BC Coast Plastic & Garbage Clean Up

The purpose of this journey

To show the true severity of the situation we are living in and ignoring. And to do something about it!


And how this will eventually lead to, and already has, degrated the quality of life for all living things on the planet. Our oceans have been overwhelmed with the purpose humans have decided to abuse her with. Our ocean wasnt meant to be a huge dumping ground for toxic waste, plastic and other garbage. It was meant to sustain all life on earth. When salmon go up the rivers after feasting in the ocean. They bring their nutrients to other animals in the mountains. And Their eggs return to the ocean to reapeat the cycle. As it has been since their creation. Balance, life. Now we destroy our forests, and kill our oceans. Yet we hide from our connection and responsibility to them by placing greater importance on image, comfort, convenience and disposable objects. And most of what is created to sustain those objects are destroying the very environments that should be sustaining life. All ocean life has seen a decline in their numbers and some species have even become extinct. Whales are washing up on shores, dead from having bellies full of plastic and garbage. The acidification of the ocean water itself... And yet most can not be bothered to hear or see these truths. They would rather say there isnt anything they can do. But it is the only thing they should do.. Please support my efforts to show, that there are people trying to do what they say can not be done. We have to start somewhere. Organizations like Sea Sepherd and Living Oceans , are actively protecting and cleaning our oceans. Even individuals like myself can make a diference and become part of the change.  Pickup of the garbage and plastic have been organized. Thanks to Living Oceans for supplying me wtih suitable locations to get to with the boat I have. And supplying me with helicopter pickup bags as well as co-ordinating their helicopters to pick up what I clean up off the beaches. And of course a big thanks to all the support I have received thus far. Be it shares or donations. It is very much appreciated. And its all for a truly a worthy cause. Our Oceans. Im here to show anyone can make a difference with the help of their friends. And some determination.

What has been accomplished

This is an update on the current mission. Plastic and garbage clean up in and around otter bay.

Sunday, mid day, after returning some borrowed tools from a friend, who gave me a pound of coffee for the trip.. and borrowing 20$ from another friend. So I could get a pack of smokes before I departed to begin this somewhat epic journey. For me it is anyhow. I left Ganges Harbour, Salt Spring Island, motoring to get to my departure point. Where I would anchor for the night and leave first thing in the morning. Clam Bay off Kuper Island.

Monday morning I set sail for Bowen Island. First passing Polier Passage to get to the Georgia Straight. My first experience with major tidal currents. And I had looked at the wrong tide chart... so it took all my sails and motor power to get through there and into the Straight. A few hours later I was cruising across the Georgia Straight. This was anything but smooth sailing. But we arrived safely to Bowen Island where Taz and I met up with the executive director of Living Oceans (LivingOceans.org) Karen G. Wristen and her husband. We first loaded the helicopter bags they supplied us with onto our 30' 1961 Columbia sailboat. And then had a sit down with Karen and her husband, where we discussed sailing routes to Sea Otter Cove, where we will eventually use those helicopter bags to collect plastic and garbage from the shores of west Vancouver Island. They also supplied me with the last paper chart I needed for this trip, of Sea Otter Cove.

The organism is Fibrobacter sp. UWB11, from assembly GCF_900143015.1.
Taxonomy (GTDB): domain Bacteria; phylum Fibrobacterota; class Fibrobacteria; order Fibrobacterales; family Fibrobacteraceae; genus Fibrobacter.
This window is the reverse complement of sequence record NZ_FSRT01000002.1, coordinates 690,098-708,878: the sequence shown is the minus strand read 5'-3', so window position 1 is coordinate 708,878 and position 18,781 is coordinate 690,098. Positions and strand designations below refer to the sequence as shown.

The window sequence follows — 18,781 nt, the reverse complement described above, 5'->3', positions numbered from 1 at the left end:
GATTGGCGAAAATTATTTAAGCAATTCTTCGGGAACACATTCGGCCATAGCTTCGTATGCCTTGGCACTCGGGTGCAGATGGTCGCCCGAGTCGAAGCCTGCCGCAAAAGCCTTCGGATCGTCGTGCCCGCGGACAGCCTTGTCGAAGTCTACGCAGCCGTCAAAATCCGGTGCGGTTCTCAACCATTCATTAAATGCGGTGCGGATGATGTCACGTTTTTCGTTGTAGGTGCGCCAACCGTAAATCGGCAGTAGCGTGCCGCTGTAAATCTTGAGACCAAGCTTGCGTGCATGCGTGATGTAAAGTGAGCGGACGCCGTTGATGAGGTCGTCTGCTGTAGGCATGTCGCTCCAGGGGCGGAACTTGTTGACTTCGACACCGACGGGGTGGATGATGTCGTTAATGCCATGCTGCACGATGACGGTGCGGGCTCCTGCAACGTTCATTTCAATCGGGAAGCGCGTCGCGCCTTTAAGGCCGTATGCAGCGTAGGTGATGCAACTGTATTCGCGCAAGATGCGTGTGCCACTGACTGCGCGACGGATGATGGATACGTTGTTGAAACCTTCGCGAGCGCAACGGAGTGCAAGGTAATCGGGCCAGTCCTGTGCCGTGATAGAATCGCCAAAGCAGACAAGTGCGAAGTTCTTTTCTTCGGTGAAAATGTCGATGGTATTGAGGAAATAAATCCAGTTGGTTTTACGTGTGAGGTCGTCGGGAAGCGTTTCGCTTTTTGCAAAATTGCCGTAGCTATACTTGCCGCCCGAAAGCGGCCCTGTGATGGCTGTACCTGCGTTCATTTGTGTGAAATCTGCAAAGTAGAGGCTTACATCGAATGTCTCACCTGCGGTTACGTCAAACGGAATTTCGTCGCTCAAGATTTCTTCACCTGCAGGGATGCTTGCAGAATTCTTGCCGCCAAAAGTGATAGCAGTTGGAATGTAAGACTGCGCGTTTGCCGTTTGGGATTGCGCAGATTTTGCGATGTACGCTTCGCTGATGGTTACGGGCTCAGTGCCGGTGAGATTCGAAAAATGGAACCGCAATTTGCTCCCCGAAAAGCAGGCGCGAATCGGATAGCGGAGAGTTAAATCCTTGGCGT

Tuesday was spent organizing the boat. All the donations, food, solar panels and other items had to be properly stored for the journey and to make space for the 15 helicopter bags we picked up. It wasnt a great anchorage, a bit deep for my gear. But we spent the night and waited for morning to depart on the next leg of our journey.

Wednesday morning. Some good wind brought us to Sechelt BC. I have a few friends that live in that area. And we had a chance to come ashore and pay them a visit for the evening. Always good to sit and have a good chat with real friends.

Thurday morning Taz and I set sail and beat our sailing record. 34.5 nautical miles under sail. And an additional 5-10 NM motoring. Which brought us to a beauty of a spot called Thunder Bay BC. A nice protected anchorage, with crystal clear waters and easy shore access to row Taz out for walks and bathroom breaks. We surfed some big waves with the old boat that day. I would bet up to 10' at least. But the weather was with us. So we went with the flow.

Friday. We headed to Lund... It was a good day sailing. But upon arrival, noticed that the anchorage wasnt great or very accessible. And got chassed of the shore trying to walk to town by some grumpy old fela lol. So we moved a little north to re anchor for the night at an amazing spot near the Copeland Islands. The view was great, the anchorage not so much. Shear rock bottom caused my anchor to drag continously. Even after I rowed out a secondary anchor around 11:30 at night. There wasnt much sleep to had that night for certain. And even though it was beautiful. We were in a hurry to head to our next destination that morning. Hopeing for better anchorage that night.